Depreciation

Bookmark and Share

NBAA Member Denounces Obama's Business Aviation Policy Proposals

March 13, 2013

A longtime NBAA Member is speaking out against a “counterproductive” proposal by the Obama administration to target business aviation with changes to tax-depreciation schedules on the purchase of aircraft.

In an online piece published this month by Forbes magazine, Louis Seno, chairman emeritus of JSSI (Jet Support Services Inc.), argues that the proposal would do little to cut government red ink, but could impede the business aviation industry’s gradual recovery from the 2008 economic downturn.

“What I see is yet another stumbling block out of Washington that has the potential to hurt the 1.2 million people who make their living, building and servicing these valuable business assets,” Seno wrote.

Read: “Is the Obama Depreciation Plan Counterproductive? You Betcha!

“Depreciation” refers to the amount and timing of tax payments for companies using general aviation airplanes. Under requirements defined by the IRS decades ago, and codified into law by congress in 1986, aircraft owned and operated by a company for business use are depreciated over five years. The Obama administration proposes to change that schedule to seven years, even though economists have noted that shorter depreciation schedules help incentivize the purchase of business assets. That means moving to a longer schedule would remove such an incentive, driving down demand for business aircraft purchase, and impacting manufacturing jobs in the process.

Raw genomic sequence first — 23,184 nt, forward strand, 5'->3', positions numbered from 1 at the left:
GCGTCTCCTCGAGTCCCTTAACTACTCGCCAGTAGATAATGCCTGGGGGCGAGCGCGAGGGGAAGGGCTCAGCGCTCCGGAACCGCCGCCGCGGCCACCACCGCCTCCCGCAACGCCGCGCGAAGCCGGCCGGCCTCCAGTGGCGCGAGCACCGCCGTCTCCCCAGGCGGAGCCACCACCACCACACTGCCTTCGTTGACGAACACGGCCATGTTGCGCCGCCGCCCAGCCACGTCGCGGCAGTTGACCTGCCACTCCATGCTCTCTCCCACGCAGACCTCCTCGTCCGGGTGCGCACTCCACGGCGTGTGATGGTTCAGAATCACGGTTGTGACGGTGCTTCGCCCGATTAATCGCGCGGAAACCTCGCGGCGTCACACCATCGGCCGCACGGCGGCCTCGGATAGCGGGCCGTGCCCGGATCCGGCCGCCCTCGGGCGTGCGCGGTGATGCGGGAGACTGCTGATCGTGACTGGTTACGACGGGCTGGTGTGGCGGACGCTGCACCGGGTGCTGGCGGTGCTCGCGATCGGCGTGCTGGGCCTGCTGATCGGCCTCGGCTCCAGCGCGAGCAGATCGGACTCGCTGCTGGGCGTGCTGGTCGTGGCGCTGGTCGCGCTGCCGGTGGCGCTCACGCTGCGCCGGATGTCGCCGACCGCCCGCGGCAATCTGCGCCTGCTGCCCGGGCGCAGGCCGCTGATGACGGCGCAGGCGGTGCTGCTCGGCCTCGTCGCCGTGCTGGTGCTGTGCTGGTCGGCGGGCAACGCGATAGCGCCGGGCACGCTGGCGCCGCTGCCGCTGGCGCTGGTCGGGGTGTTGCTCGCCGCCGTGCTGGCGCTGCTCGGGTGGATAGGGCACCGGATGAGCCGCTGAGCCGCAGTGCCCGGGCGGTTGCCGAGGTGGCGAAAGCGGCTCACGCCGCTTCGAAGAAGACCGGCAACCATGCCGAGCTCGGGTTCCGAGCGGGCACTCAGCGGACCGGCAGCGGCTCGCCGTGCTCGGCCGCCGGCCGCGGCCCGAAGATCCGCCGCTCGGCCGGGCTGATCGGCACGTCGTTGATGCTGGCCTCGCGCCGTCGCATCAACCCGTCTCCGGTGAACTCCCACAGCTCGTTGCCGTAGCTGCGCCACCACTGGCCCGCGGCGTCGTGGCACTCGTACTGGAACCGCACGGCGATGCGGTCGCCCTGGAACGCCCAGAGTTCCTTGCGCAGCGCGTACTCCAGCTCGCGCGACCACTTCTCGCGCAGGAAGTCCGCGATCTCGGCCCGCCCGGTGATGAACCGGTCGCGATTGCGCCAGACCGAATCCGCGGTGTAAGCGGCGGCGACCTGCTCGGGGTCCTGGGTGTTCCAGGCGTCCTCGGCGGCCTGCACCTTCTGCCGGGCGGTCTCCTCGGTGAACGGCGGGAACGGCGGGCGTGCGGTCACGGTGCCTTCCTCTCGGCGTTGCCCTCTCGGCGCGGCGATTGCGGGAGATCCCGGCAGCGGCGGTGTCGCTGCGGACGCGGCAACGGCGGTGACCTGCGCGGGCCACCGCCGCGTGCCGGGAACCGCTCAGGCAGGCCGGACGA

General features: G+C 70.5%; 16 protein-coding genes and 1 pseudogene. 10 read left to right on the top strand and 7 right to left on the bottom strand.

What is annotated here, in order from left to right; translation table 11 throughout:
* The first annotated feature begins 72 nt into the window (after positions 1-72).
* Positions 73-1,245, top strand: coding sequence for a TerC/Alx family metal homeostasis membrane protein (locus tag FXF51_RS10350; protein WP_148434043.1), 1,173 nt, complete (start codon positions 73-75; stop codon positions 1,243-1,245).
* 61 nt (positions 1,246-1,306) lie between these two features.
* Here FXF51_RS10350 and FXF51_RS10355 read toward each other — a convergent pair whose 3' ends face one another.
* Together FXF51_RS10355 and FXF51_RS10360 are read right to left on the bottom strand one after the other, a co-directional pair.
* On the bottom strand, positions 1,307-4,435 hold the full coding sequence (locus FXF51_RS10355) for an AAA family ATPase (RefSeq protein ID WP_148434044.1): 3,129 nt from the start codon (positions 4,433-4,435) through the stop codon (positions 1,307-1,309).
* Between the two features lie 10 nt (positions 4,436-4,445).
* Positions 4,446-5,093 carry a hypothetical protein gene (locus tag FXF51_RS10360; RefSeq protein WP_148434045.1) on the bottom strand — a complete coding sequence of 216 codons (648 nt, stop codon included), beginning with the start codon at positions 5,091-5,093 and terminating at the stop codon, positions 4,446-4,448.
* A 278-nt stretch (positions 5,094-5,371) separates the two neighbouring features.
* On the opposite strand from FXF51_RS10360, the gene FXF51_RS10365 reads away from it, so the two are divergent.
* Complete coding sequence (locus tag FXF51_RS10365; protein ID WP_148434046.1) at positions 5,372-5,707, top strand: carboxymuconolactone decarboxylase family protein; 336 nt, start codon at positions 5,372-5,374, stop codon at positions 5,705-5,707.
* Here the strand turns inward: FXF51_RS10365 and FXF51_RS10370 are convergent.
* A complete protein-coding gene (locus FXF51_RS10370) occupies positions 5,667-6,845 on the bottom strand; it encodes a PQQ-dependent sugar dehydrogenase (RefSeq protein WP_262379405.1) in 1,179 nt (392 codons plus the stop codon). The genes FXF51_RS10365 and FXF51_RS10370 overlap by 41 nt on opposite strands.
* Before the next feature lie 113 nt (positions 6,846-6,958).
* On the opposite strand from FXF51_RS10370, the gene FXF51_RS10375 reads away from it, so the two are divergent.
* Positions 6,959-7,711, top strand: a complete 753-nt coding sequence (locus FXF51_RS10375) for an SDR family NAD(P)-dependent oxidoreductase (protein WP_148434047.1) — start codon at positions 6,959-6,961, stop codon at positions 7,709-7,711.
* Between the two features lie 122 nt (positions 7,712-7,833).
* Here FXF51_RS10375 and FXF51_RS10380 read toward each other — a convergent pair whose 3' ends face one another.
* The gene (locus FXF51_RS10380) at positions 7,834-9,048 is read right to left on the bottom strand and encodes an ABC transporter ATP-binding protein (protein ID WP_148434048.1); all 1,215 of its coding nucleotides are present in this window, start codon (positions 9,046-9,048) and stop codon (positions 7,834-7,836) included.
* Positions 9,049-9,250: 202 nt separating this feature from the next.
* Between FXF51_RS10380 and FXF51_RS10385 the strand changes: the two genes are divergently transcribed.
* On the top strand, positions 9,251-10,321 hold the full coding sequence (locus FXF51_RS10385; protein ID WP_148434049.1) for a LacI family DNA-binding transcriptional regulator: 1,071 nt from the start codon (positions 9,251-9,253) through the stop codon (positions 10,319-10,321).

“The current methodology has been working for the better part of three decades,” said Seno, who became “frustrated” when he learned of the Obama administration’s proposal two years ago. When Forbes asked him recently to write about it, he jumped at the chance to increase awareness of the issue.

“Our fragile industry is just starting to come out of the doldrums,” he said. “Anything that would kill that, I am against.”

Calling himself a “diehard believer in business aviation,” Seno has spent 35 years in the industry, much of it in financing. In 1989, he helped found Chicago-based JSSI, now the world's largest independent provider of hourly cost maintenance programs for aircraft engines and airframes. He is a former senior manager at Boeing Capital Corp. and GE Capital Solutions and has served with several NBAA groups, including the Association’s Tax Committee.